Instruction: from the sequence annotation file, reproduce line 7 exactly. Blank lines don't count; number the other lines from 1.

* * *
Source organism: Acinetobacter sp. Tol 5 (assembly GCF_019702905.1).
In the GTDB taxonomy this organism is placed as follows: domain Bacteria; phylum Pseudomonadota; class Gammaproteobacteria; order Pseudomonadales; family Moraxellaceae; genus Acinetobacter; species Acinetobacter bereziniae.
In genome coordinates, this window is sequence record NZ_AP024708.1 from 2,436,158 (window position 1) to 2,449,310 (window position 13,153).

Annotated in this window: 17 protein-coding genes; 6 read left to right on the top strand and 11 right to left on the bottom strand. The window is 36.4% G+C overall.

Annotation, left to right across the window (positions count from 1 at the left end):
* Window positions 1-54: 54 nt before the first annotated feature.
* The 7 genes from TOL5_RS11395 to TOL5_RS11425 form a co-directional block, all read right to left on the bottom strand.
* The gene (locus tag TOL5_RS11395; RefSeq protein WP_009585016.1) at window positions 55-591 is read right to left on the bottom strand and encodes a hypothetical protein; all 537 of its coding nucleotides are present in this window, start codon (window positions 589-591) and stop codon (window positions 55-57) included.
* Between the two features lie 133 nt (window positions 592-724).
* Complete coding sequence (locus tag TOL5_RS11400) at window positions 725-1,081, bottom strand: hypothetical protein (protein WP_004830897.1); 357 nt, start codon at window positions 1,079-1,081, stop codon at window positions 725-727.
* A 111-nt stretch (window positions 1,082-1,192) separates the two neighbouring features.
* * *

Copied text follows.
* The 7 genes from TOL5_RS11395 to TOL5_RS11425 form a co-directional block, all read right to left on the bottom strand.